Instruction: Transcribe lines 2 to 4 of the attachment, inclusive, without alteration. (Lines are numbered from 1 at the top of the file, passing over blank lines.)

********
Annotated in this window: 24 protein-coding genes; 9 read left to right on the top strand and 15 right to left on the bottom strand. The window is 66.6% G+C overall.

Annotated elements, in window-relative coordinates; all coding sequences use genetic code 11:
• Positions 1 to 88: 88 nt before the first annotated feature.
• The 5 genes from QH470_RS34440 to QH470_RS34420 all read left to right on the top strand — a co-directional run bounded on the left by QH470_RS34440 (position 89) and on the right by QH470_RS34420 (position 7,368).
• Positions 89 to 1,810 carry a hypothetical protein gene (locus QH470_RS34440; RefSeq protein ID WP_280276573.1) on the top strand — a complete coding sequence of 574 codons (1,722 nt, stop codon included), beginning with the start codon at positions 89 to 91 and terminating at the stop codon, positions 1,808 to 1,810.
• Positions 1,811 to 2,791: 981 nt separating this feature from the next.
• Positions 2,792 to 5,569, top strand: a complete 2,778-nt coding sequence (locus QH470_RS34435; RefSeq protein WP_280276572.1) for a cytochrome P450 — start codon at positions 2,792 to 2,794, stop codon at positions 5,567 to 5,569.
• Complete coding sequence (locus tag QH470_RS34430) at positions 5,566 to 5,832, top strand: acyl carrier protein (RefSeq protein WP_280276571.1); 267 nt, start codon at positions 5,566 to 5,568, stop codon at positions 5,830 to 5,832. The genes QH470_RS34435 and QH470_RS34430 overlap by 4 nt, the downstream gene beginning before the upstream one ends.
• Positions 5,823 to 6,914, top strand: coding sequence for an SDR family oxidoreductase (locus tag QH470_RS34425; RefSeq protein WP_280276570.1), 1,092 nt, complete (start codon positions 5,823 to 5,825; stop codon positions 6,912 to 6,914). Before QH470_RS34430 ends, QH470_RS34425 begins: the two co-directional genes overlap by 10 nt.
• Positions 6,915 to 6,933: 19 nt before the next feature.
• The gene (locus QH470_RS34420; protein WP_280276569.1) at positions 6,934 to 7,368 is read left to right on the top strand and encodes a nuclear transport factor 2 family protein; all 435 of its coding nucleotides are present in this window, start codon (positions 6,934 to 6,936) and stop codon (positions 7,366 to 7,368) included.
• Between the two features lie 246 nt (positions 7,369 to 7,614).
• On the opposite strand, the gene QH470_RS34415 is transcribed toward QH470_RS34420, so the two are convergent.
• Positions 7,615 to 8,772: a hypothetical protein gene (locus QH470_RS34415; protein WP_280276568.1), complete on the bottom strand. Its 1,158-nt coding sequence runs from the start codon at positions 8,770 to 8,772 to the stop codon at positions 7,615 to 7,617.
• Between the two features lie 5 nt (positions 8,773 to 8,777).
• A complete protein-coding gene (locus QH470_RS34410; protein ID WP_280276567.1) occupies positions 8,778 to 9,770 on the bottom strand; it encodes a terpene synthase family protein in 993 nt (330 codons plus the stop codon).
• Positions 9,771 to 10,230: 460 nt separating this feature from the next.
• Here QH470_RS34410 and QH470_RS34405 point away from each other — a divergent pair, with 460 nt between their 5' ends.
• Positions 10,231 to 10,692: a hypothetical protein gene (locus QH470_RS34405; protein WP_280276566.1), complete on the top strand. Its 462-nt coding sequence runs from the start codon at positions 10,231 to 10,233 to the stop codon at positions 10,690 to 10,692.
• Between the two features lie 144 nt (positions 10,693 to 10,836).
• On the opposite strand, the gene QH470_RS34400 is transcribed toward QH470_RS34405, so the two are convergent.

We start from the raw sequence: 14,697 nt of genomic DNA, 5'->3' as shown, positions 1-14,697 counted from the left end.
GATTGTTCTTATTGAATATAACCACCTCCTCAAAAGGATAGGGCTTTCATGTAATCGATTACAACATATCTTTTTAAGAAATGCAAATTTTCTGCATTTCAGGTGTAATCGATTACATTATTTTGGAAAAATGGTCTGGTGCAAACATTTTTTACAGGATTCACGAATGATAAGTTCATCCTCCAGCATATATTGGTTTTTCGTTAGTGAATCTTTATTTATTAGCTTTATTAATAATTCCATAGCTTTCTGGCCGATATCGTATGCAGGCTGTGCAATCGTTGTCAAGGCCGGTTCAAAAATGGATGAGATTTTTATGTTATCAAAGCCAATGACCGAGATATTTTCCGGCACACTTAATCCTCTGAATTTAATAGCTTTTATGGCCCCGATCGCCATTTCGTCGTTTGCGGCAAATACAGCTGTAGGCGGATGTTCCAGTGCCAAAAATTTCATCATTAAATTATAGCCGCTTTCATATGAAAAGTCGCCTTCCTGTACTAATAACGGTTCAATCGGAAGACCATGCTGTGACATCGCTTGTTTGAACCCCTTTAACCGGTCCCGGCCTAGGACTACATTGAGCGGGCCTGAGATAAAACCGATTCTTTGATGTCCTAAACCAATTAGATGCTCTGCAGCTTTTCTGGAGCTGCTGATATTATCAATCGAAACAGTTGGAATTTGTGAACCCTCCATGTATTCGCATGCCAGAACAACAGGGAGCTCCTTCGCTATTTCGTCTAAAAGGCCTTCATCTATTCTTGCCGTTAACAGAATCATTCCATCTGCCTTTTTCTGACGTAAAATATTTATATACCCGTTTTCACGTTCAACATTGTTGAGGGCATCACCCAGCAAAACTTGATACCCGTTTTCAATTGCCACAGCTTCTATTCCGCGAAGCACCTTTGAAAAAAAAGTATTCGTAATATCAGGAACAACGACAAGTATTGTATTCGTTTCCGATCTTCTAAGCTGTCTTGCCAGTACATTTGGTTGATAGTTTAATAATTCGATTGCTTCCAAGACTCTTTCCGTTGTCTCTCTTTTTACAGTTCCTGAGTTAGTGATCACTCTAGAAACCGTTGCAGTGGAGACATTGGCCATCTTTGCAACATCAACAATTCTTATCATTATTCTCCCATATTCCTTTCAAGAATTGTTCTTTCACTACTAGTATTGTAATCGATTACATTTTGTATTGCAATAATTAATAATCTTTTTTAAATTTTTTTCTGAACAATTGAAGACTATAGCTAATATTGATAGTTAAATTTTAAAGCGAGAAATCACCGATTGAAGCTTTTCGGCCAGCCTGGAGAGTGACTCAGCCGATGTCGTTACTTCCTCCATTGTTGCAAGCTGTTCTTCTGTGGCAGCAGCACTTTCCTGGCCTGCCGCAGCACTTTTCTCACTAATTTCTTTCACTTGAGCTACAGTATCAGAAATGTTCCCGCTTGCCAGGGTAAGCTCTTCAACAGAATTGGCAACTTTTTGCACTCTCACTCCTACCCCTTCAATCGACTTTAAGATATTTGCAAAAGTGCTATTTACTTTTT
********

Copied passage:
Annotated elements, in window-relative coordinates; all coding sequences use genetic code 11:
• Positions 1 to 88: 88 nt before the first annotated feature.
• The 5 genes from QH470_RS34440 to QH470_RS34420 all read left to right on the top strand — a co-directional run bounded on the left by QH470_RS34440 (position 89) and on the right by QH470_RS34420 (position 7,368).